Business Ethics Essay Example

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I need a business ethics essay written (3 Pages, 1.5 line spacing), with regards to ANY corporate/business-related issue. Not all the principles have to be used, but the analysis of the article must be rigorous. The only principles that MUST be used are: 1) Moral imagination, 2) Kantian arguments and 3) Utilitarian arguments. Pay close attention to: What is at stake? What are the issues? Who else is involved? What are the alternatives?

And so, the ethics essay is based on the article that has a business/corporate-related ethical issue. 

Business Ethics Essay


The journal article, ““Banning the Box” In Employee Hiring,” authored by Kelly Mollica, talks about the issue of employers’ hiring as affected by the “ban the box” legislation. As explained by Mollica (2015), the legislation affects the hiring in that it determines the inquiries made by employers as appertains to the criminal background of a job applicant. The major issue at stake here is that people whose past have criminal history do not get readily hired. They thus often face the prospects of remaining jobless thanks to their criminal history. They may apply for jobs but that often marks their end in their search for jobs because no employer is likely to consider them for interviews, let alone hiring them. In this regard, the legislation dubbed “ban the box” seeks to help people with such a plight to have their job searching problems solved. Mollica (2015) points out that according to the requirements of the legislation, the use of one’s criminal history in the process of employment should be significantly limited. The legislation also requires that ex-convicts should be accorded the opportunity to pass the job application hurdle and stand better chances of landing jobs. This paper discusses this legislation and relates it to such ethical principles as moral imagination, Kantian arguments, and Utilitarian arguments.

In the United States, there have been spirited campaigns by social, religious, and civil rights advocacy groups regarding the issue. The efforts of such groups have seen the “ban the box” legislation being enacted in some counties/cities and states. In such places, employers are required to exclude a “check box” question about the criminal record of applicants in their application forms for employment (Mollica, 2015). As it would be, such a question would inquire whether the applicant is an ex-offender or has been arrested in the past. The prospective employer(s) would then rely on the answer to the question in deciding whether the applicant would be considered for interview or not. Effectively, employers are forced by this legislation to at least give the ex-convicts the chance to get past the application stage of the job search process. The decision to hire such people should thus be based on their qualifications for the particular jobs and not their criminal record. It is worth noting that in most cases, the criminal history of a job applicant may not in any way be related to the employment opportunities for which they would be applying. As such, denying them the chance to get hired for such jobs would be nothing short of unethical.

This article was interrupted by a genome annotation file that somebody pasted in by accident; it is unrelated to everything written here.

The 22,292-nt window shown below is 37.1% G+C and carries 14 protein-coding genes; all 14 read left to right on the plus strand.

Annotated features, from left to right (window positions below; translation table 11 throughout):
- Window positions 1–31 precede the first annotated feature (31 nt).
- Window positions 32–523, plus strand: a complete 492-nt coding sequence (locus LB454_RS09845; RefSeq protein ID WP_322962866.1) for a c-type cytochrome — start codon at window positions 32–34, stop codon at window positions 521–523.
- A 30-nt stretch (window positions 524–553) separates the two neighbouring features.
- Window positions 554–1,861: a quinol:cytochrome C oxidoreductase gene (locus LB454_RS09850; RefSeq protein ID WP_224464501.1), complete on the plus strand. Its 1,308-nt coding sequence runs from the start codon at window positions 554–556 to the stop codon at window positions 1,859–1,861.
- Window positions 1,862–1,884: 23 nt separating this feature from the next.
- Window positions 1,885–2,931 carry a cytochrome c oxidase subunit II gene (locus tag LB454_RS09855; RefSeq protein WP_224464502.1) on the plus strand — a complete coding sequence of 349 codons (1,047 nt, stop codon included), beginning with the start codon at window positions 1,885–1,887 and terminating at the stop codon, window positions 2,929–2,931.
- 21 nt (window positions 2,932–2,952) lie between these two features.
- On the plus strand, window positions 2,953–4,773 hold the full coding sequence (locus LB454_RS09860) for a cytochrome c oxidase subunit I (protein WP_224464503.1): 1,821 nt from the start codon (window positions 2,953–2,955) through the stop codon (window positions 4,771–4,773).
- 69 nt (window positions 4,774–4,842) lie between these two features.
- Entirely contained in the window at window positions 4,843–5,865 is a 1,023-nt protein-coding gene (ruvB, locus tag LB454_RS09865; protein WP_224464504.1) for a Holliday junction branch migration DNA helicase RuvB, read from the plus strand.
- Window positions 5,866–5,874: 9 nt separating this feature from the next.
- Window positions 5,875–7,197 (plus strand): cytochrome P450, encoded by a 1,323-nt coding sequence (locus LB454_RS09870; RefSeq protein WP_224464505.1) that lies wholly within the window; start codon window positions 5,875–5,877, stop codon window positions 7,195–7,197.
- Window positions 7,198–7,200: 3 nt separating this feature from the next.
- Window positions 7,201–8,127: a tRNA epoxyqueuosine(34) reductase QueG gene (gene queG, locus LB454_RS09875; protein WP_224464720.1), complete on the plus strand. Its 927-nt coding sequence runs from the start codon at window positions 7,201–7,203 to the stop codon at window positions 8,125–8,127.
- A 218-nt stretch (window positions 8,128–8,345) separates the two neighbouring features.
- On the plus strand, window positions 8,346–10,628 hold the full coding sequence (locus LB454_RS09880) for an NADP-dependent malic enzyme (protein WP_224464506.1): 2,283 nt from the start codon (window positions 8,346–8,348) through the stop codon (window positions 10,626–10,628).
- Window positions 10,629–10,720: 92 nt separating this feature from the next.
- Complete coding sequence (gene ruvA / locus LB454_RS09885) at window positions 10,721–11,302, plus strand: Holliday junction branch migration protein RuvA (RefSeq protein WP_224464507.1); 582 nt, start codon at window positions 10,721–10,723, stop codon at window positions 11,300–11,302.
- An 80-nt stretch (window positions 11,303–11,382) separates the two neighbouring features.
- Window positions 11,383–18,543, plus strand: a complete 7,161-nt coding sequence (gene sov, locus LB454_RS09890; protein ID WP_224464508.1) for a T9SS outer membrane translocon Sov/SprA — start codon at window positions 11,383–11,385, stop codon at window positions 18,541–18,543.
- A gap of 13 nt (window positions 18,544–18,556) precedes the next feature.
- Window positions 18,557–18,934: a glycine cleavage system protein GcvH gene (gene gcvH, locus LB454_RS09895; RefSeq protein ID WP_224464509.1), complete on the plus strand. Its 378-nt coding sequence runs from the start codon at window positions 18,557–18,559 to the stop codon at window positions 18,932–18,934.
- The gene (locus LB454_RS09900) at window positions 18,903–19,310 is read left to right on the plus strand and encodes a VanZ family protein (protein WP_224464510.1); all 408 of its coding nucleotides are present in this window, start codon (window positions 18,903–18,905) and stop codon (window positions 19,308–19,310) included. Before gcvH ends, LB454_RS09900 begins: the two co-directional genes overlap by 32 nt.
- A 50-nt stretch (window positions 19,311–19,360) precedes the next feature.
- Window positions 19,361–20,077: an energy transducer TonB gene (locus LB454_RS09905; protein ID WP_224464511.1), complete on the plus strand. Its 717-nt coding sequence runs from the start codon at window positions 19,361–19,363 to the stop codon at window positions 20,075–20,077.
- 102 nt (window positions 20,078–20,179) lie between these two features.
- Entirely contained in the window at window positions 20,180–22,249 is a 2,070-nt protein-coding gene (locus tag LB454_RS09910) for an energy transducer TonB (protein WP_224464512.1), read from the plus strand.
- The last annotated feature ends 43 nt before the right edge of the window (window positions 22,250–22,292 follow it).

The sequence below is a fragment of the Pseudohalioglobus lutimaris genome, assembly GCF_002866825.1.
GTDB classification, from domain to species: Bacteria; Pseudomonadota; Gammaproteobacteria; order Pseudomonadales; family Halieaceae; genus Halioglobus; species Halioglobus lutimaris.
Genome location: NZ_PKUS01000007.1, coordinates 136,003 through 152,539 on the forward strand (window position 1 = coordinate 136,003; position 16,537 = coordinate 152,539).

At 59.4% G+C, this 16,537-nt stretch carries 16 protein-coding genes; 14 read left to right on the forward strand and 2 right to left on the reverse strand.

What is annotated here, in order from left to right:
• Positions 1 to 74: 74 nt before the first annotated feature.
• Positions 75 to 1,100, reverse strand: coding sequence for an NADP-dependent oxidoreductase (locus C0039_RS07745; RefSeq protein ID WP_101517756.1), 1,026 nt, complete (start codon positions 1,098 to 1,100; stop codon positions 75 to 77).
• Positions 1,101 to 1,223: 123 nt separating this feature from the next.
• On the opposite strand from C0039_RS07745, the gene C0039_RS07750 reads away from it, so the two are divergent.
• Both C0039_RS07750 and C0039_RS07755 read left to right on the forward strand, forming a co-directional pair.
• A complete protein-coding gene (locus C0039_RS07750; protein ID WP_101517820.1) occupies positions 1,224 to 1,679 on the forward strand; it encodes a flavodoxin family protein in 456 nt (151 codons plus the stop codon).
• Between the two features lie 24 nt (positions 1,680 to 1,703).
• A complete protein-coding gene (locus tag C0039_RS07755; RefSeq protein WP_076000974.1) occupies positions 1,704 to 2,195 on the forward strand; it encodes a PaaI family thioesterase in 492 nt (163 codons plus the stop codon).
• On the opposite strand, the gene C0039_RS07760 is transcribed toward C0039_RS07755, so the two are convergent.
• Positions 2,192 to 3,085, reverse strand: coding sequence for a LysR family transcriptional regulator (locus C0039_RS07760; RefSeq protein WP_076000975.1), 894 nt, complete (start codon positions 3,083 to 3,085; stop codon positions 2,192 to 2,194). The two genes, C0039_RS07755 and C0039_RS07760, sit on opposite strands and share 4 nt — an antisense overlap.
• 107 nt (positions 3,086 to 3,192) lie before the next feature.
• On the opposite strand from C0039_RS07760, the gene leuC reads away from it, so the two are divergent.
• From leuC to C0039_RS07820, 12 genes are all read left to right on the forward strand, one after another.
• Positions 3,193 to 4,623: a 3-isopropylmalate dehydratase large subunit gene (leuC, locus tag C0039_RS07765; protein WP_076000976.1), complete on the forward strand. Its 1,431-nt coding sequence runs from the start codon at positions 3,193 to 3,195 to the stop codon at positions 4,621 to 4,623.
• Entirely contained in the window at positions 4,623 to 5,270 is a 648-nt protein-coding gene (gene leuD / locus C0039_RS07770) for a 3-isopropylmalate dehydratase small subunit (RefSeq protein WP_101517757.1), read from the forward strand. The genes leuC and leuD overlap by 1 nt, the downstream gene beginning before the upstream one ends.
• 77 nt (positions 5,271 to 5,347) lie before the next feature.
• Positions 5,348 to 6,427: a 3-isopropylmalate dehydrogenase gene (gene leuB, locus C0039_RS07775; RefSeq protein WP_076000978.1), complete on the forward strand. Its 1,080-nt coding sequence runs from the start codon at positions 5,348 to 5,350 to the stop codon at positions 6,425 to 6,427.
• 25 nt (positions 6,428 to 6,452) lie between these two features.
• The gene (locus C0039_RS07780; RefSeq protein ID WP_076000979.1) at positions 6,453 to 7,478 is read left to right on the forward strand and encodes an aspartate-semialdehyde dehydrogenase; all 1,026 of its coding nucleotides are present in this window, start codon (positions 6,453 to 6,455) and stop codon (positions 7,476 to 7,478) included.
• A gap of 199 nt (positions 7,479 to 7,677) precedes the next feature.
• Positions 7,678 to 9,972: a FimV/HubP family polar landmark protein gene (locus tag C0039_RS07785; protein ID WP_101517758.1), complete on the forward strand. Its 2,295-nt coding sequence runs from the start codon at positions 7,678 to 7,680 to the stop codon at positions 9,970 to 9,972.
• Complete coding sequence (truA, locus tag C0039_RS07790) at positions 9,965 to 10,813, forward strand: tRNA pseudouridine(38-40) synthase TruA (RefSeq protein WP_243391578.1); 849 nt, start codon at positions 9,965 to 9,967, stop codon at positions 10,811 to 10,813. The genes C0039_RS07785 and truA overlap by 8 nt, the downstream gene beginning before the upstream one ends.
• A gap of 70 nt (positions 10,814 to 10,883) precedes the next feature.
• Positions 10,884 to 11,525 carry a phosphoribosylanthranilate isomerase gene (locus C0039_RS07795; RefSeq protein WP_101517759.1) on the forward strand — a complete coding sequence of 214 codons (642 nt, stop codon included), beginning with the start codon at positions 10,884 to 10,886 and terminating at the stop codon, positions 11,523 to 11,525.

However, it should also be noted that the “ban the box” legislation is not a complete prohibition of employers from conducting checks on applicants’ criminal backgrounds. The legislation recognizes that it is legal to conduct background checks in employment matters. What it does is that it saves ex-offenders from facing the wrath of the criminal background check very early in the recruitment process. Its main aim is to give ex-convicts a fair chance at getting jobs (Mollica, 2015). This does not imply that it is rooting for ex-offenders to be hired at the expense of non-offenders. On the same note, it is not serving as a protection to ex-offenders. It is all about fairness and avoidance of victimization in the recruitment process.

One of the ethical principles that can help contextualize the “ban the box” legislation is moral imagination. According to Werhane & Moriarty (2009), the principle of moral imagination requires one to be able to understand the situation of another person from many perspectives. In business terms, moral imagination puts managers in a position to come up with a set of options in their bid to solve an issue or make a business decision. Noteworthy, such options may not be readily recognizable to managers if they use the organizational framework lens to look into an issue. Managers need moral imagination in recognizing and evaluating the options before finally actualizing them. In the case of “ban the box” legislation, managers do not have to dismiss job applicants based entirely on their criminal history. According to organizational framework, they would be justified to dismiss the applicants even before interviewing them because as it is, many organizations would not want to be associated with ex-offenders. However, moral imagination compels the managers to consider the applicants based on factors other than their previous involvement in crime (Werhane & Moriarty, 2009). For instance, it would be important to consider that the applicant has a right to be hired based on their qualifications. It would also be important to consider that hiring an applicant would likely have the effect of completely transforming them from their criminal past. Moreover, dismissing a person because of their criminal record would make a company lose the chance of hiring an employee that would have been an excellent performer and a great asset to the company. All these possibilities and considerations should make an employer consider an ex-convict for employment as opposed to when the employer only gives weight to their criminal history.